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General News of Tuesday, 1 November 2016


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The Electoral Commission has resurrected its case against the flagbearer of the Progressive People's Party (PPP)by going to the Supreme Court to sustain his disqualification from the race.

"The Commission is of the firm conviction backed by the law, that candidates seeking the highest office of the land, must take full responsibility for ensuring that their nomination forms meet the standard in form and substance, required by the law.

"The Commission is further of the view that falsified signatures on nomination forms constitute a matter for criminal investigation and are not mere anomalies or clerical errors, which should be pointed out to candidates for corrections to be effected.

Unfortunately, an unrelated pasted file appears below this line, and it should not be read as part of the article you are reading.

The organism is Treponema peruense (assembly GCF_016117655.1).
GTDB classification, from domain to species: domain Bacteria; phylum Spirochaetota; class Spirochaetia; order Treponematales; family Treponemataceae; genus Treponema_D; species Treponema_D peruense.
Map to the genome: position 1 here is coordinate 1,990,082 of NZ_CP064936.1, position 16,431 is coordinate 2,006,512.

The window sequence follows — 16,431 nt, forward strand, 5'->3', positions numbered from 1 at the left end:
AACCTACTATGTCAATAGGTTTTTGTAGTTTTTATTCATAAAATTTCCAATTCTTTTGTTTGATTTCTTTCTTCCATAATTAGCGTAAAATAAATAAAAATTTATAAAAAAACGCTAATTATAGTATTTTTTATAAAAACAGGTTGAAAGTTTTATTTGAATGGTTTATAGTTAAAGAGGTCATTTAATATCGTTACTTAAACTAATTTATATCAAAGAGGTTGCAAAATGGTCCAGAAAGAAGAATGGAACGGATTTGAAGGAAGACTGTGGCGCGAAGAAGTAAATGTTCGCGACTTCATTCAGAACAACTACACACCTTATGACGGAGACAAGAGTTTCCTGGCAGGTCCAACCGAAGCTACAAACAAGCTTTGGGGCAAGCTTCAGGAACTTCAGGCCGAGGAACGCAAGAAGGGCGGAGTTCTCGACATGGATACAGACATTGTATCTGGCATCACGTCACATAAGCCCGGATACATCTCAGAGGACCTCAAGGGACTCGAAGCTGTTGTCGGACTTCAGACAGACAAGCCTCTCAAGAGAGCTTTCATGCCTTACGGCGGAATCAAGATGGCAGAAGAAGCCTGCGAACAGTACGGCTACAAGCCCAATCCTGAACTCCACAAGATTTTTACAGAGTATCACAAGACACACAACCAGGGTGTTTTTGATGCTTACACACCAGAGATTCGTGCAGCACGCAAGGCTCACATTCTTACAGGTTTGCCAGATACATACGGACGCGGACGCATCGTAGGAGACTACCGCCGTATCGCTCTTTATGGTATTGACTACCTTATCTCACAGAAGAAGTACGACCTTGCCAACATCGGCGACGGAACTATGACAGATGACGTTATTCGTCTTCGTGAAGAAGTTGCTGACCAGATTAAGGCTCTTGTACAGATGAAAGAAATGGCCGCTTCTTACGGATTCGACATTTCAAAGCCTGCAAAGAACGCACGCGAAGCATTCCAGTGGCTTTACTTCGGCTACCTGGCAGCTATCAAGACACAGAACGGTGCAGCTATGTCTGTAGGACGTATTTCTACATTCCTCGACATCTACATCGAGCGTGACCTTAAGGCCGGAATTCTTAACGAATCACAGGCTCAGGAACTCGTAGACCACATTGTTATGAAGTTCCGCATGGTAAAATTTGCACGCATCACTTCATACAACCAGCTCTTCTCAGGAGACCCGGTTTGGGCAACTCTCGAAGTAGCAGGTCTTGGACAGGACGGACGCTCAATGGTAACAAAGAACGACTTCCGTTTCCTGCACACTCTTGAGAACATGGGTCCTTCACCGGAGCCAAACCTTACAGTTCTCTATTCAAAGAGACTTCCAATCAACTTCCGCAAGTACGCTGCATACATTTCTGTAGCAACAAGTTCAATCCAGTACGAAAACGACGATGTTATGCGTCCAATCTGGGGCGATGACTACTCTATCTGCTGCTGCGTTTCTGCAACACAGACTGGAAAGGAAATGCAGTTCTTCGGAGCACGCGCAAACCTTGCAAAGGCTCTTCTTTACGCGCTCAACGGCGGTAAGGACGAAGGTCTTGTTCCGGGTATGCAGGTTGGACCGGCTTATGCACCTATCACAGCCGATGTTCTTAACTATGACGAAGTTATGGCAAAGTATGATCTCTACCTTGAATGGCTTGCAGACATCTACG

"The Commision believes that, as in other jurisdictions, presidential candidates must ensure the accuracy of the information on documents which they present under oath to public institutions. Failure to place this burden on the shoulders of the candidates, has serious implications for our democratic growth and electoral justice.

"In the interest of public policy and the credibility of the electoral process, the Commission has today filed an application at the Supreme Court to quash the High Court decision and seek clarity on the relevant aspects of the law on candidate nominations," the EC said in a statement.

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